Nothing’s quite so heartrending as an arranged, family-style euthanasia of a beloved pet. The family arrives: parents, young adult children, friends. Some are crying. The tissue boxes get passed around. They’re often here to see their first dog or cat—the one they first experienced as a complete family—be humanely put to death.

I assess the scene: Fluffy’s wrapped in blankets on a table, or on a sofa if I’m making a special house call for this final event in her life. She looks bewildered by the attention and the behavior of her family.

I try to set everyone’s mind at ease with respect to their decision. I then explain the procedure and describe what they’re likely to expect. Two injections: one to thoroughly relax her, another to stop her heart. I wait until everyone seems ready and proceed.

It’s here that I say a little internal prayer. I pray for an uneventful experience: that the catheter goes in smoothly, that Fluffy doesn’t react in a way her family might consider painful or stressful, and that she stops breathing quietly without spasms or apparent distress.

I desperately want them to remember Fluffy’s death as a peaceful passing. It’s in some ways, the most important day of their lives with her and I know it.

99% of these procedures go smoothly. I pride myself on this. I always customize my medical protocol to suit the patient, the environment, and the people involved. This is when I know I’m good at what I do.

But when it goes wrong—it usually goes horribly bad—from the family’s point of view, that is. Like when you get a pet that refuses to go—even with all those drugs. I know the patient’s heavily anesthetized, but the family doesn’t understand that. They see their pet lingering in agony. And sometimes they get hysterical.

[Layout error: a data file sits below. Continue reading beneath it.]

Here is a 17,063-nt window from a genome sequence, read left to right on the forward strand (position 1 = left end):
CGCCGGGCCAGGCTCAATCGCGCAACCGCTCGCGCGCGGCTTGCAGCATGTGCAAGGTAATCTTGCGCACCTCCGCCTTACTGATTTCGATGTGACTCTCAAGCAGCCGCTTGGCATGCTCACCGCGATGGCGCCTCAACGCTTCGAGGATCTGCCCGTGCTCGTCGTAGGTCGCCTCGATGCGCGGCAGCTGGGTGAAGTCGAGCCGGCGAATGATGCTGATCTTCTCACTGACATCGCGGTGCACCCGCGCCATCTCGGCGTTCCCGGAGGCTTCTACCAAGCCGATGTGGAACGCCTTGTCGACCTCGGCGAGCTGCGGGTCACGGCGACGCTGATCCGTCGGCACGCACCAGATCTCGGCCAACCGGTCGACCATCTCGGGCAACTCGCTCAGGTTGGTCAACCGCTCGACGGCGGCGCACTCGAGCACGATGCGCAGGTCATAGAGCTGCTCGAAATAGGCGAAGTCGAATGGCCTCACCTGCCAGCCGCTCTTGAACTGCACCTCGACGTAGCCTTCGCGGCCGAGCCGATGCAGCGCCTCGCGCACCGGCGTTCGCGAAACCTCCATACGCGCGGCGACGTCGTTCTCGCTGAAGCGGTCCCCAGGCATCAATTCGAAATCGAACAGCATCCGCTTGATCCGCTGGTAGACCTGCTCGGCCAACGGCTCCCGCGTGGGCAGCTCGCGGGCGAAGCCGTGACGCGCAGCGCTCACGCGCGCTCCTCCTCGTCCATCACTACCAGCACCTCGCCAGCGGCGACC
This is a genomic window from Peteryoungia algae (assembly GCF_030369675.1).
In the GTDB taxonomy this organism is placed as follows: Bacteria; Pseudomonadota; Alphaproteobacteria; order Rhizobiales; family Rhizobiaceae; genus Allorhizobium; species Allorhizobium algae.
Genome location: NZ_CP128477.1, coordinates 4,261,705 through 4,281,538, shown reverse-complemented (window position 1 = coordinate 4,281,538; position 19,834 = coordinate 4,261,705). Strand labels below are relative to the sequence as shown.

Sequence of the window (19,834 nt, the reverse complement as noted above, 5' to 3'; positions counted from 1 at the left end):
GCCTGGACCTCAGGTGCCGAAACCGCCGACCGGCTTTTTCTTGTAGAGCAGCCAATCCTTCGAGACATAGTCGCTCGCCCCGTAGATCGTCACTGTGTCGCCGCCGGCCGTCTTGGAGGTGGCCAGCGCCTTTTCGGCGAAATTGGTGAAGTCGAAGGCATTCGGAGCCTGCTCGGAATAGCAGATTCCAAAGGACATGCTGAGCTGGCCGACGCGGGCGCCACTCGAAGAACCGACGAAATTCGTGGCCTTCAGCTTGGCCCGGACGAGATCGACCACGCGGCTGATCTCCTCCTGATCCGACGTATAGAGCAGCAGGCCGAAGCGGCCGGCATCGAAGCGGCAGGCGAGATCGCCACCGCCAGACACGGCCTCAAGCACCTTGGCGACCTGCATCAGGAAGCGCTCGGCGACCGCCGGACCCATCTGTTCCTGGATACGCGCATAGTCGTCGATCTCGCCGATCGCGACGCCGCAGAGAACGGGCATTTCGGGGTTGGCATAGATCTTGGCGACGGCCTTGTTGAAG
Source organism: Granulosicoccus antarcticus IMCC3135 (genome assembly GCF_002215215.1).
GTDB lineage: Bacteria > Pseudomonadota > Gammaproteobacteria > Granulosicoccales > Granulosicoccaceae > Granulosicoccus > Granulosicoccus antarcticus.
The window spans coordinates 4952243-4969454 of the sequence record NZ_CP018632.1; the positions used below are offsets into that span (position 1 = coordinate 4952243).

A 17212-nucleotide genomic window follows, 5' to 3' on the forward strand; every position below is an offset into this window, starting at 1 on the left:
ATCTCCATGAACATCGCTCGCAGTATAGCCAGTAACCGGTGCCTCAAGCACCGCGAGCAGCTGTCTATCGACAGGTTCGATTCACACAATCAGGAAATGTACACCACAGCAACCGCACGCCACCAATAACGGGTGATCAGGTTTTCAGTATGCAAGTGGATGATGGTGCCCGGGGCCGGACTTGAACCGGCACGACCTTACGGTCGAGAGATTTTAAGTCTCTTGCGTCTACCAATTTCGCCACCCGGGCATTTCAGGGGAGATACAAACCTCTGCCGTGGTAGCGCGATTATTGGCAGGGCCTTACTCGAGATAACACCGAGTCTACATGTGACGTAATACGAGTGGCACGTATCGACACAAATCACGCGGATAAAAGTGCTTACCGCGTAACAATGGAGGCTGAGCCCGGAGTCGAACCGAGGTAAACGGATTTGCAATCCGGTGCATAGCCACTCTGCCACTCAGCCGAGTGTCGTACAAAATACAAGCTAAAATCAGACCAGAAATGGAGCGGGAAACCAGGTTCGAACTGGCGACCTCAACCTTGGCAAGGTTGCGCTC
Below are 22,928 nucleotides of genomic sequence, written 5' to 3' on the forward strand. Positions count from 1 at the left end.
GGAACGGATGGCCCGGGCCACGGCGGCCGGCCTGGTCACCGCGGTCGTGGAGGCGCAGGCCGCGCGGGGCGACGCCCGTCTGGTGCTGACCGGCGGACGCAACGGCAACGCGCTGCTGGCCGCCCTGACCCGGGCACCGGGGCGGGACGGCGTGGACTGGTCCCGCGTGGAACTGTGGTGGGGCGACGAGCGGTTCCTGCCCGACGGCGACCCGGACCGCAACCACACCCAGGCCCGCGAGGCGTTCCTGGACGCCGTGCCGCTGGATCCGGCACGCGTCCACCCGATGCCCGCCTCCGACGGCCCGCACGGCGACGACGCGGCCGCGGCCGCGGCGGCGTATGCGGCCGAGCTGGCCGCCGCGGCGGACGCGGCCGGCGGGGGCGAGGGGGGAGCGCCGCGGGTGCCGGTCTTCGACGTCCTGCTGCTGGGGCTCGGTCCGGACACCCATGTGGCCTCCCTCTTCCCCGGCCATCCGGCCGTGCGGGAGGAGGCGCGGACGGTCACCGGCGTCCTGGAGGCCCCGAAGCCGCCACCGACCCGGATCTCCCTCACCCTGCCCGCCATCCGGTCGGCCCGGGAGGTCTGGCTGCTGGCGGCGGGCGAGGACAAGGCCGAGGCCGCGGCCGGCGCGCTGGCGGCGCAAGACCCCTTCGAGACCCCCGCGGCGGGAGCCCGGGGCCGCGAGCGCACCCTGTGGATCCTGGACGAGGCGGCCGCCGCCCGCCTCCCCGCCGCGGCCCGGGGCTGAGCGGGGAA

Or when the pet’s veins are inaccessible. This is the worst. Although the anesthetic’s working well, families can’t bear to watch the multiple needle pokes. And an Uma Thurman-in-Pulp Fiction-style heart stick is out of the question (though in a non-viewed euthanasia I’ll use this trick when necessary—it’s very effective).

When euthanasia goes bad it’s never painful to the animal. They’re always in a deep plane of anesthesia from the overdose of sedatives I give beforehand. Nonetheless, I feel like a failure. That’s when I think I must be the world’s worst clinician.

Typically, though, I’m aware that I’m in my zone when I kill animals. The irony never escapes me and it used to make me feel guilty—until I talked to another veterinarian and he spoke of how he "gives good death." He was proud, not flippant, when he said this. It made me feel more at ease with my skill.

It might sound unfeeling but euthanasia is a crucial skill to master. Human physicians would be well advised to seek out an experienced veterinarian before embarking on the process of euthanasia in humans, an inevitability in our society, as I see it.

It’s sad and stressful, but gloriously beautiful when all goes well. I’ll never tire of "giving good death." It’s the one procedure where I always know I’m doing my best and where there’s never any doubt that I’m alleviating suffering. I wouldn’t do it otherwise.